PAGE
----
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  5. "Eu escrevo nesta lata."

"Eu escrevo nesta lata."

Translation:I write on this can.

October 30, 2013

28 Comments


https://www.duolingo.com/profile/m.spalatin

What does "I write in this can." mean?


https://www.duolingo.com/profile/lgriffith89

it has to do with pine apple snakes and girls who talk to sharks


https://www.duolingo.com/profile/dammcc

I am green, so what!!!!!!!!!!!!!!!!!!!


https://www.duolingo.com/profile/m.spalatin

I'm either missing a joke or you're referring to some other weird duolingo sentences, right? Girls talking to sharks seems plausible: "Please don't eat me Mr. Shark!" or "Aaaaaaa!" When they start talking back - then you're in trouble!


https://www.duolingo.com/profile/bbspeak

Maybe someone is writing the next great novel in the bathroom.


https://www.duolingo.com/profile/Paulenrique

Not a saying, just a sentence one may use someday in lifetime! =)


https://www.duolingo.com/profile/tulsi39

"I write on this can" is probably a better translation, though still not a common sentence.


https://www.duolingo.com/profile/ChrisGull

At least Duolingo accepted when I used 'on' at the time of writing


https://www.duolingo.com/profile/sborselli

Dublino didn't accepted "on" for me


https://www.duolingo.com/profile/Bartojk

That depends. Do you write on the outside or the inside?


https://www.duolingo.com/profile/JugderGurr1

But you surely can write something on a can , say coke. Even carve a heart or "shit" , depending on whether you like it or not


https://www.duolingo.com/profile/geeaiye

Not complaining but can we have more real life questions.


https://www.duolingo.com/profile/PotatoSanta

I agree, some are ok but I would like more useful sentences.


https://www.duolingo.com/profile/MartinRobe10

I think the can is used in his example as part of the spaced repetition of words. It appeared a while ago and so has been dropped in to help it sink into your memory. The actual sentence may never be used, but that may be the point in terms of thinking about what the actual word being introduced means.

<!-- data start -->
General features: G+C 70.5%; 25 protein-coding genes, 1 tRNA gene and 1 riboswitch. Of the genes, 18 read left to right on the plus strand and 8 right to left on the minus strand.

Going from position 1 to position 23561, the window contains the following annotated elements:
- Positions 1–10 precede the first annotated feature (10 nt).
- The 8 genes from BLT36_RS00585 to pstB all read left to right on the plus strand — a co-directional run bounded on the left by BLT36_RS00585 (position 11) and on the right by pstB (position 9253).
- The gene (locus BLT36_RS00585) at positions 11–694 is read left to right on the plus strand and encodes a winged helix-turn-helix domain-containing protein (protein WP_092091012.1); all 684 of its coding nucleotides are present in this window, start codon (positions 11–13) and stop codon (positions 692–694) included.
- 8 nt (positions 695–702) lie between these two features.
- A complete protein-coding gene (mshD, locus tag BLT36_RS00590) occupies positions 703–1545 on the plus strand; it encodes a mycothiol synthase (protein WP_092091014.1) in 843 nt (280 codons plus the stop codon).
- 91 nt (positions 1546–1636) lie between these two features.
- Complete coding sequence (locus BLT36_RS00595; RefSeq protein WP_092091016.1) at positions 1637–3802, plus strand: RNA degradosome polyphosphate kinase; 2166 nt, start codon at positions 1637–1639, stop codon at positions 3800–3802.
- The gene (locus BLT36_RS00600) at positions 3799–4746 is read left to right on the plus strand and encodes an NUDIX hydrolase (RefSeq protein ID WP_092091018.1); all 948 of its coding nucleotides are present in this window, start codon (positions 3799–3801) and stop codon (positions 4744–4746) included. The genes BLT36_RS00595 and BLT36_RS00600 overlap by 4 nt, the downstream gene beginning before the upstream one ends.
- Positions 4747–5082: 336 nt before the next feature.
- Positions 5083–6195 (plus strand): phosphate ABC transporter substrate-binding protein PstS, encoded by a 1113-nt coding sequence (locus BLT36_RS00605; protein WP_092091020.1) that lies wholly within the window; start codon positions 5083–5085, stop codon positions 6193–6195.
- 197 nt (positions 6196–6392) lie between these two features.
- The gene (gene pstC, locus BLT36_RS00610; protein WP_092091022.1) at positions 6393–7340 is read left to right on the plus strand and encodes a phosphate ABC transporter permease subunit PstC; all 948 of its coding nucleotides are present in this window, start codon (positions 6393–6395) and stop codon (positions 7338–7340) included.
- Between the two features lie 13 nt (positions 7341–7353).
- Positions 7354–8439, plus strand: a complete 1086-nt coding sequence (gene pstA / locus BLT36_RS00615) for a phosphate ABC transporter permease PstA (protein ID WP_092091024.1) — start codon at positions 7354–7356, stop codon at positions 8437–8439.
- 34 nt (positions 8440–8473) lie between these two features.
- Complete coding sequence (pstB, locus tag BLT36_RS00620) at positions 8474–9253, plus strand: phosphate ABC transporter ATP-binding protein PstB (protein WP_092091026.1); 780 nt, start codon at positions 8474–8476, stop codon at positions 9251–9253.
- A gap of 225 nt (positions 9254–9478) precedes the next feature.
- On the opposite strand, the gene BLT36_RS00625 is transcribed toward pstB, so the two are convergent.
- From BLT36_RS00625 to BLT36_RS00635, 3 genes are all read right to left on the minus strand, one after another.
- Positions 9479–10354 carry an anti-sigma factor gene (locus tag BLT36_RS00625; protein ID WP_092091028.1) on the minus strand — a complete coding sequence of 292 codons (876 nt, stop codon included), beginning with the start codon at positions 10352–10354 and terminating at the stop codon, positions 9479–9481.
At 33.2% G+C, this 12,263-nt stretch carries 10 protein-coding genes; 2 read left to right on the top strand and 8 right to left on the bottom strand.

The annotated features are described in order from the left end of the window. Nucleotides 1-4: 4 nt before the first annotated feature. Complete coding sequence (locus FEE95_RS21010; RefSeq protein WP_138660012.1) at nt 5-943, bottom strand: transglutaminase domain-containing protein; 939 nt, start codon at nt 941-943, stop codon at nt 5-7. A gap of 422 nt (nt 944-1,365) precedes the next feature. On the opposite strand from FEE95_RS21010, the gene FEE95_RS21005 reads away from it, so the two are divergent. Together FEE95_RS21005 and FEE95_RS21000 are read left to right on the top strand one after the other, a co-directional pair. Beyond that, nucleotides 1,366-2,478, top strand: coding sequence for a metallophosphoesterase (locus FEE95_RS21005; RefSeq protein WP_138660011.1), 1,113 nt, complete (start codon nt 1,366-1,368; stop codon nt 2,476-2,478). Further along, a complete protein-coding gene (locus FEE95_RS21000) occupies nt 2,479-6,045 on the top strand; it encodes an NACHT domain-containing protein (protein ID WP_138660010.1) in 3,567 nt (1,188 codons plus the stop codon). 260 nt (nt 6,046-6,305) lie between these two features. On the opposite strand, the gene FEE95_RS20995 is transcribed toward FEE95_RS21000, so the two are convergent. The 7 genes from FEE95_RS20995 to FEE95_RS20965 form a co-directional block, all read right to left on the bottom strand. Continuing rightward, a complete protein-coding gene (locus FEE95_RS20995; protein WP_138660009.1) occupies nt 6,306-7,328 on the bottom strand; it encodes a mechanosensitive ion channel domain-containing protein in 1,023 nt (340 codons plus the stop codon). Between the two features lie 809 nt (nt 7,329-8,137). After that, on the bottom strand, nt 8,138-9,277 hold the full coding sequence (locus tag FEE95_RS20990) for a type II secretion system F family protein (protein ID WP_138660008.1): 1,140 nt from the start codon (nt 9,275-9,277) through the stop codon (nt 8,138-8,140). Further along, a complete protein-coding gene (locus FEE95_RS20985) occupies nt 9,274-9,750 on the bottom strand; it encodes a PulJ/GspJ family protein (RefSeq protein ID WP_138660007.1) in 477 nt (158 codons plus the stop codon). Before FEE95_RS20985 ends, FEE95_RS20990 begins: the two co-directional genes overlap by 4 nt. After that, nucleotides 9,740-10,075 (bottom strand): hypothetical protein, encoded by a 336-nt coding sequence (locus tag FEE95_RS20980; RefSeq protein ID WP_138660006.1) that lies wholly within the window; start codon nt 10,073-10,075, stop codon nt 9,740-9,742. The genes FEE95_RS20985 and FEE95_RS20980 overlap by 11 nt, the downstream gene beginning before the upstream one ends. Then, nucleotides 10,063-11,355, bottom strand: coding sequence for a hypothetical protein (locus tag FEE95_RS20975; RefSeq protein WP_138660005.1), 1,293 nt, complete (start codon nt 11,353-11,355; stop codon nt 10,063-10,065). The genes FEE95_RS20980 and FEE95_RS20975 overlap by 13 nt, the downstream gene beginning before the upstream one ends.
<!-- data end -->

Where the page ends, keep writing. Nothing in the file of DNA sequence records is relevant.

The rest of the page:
https://www.duolingo.com/profile/sivo64

"Can" is slang for toilet.


https://www.duolingo.com/profile/royalhalo

So it's graffiti?


https://www.duolingo.com/profile/tartarugamutante

"In this can" means you are inside the can. "On this can" means you write on its surface. The latter is much more likely.


https://www.duolingo.com/profile/lilybenne

I checked a different translation engine and got "Can I write this". I do look for logic in the sentences. Sometimes a friend who understands Portuguese will explain that it's a sound or a pattern that appears to be the goal. I'm confused by this sentence.


https://www.duolingo.com/profile/Paulenrique

I'd never such a sentence this way! Can I write this? = Posso escrever isto?


https://www.duolingo.com/profile/denniskc

You gotta be kidding me, how do you write IN a can ?


https://www.duolingo.com/profile/FigTwig

Maybe it's a really big can and you've put your writing desk inside.


https://www.duolingo.com/profile/Ruth765x

It lost its label, so I write "beans" on it so I don't open it when I want peaches ;)


https://www.duolingo.com/profile/hhstrayhorn

Why can't I write《about》a can?


https://www.duolingo.com/profile/Danmoller

It would be "escrevo sobre uma lata" instead of "em".


https://www.duolingo.com/profile/Sarumak

Naverdade 'em' fica melhor, 'sobre' seria mais formal


https://www.duolingo.com/profile/Danmoller

"About" só pode significar "sobre/a respeito de".


https://www.duolingo.com/profile/benihameury

I still don't get the difference between 'neste'/'nesta' and 'deste'/'desta'. It translates either 'this' or 'that' in English but there seems to be no clear rule... For some time I thought 'neste' meant 'that' but in this particular case Duolingo says it's 'this'... Maybe it's because I'm French and you guys English-speakers can shed some light on my confusion ?


https://www.duolingo.com/profile/Scutigera

Esta = This (feminine)
Este = This (masculine)

The contractions related to the above words

Desta = Of this (feminine) = De + Esta
Deste = Of this (masculine) = De + Este

Nesta = On/in this (feminine) = Em + Esta
Neste = On/in this (masculine) = Em + Este

.

Essa = That (feminine)
Esse = That (masculine)

The contractions related to the above words

Dessa = Of that (feminine) = De + Essa
Desse = Of that (masculine) = De + Esse

Nessa = On/in that (feminine) = Em + Essa
Nesse = On/in that (masculine) = Em + Esse

.

"This" is usually closer to the speaker than "that" (over there).

I have not figured out a handy way to remember all of it, other than they are opposites.

"That" ends in "T" so it gets the double "S" word (or "se" ending), while "This" ends in "S" so gets the word with the "T" in it (or "te" ending).

Similar to the word for "pull" in Portuguese being "puxe". =]

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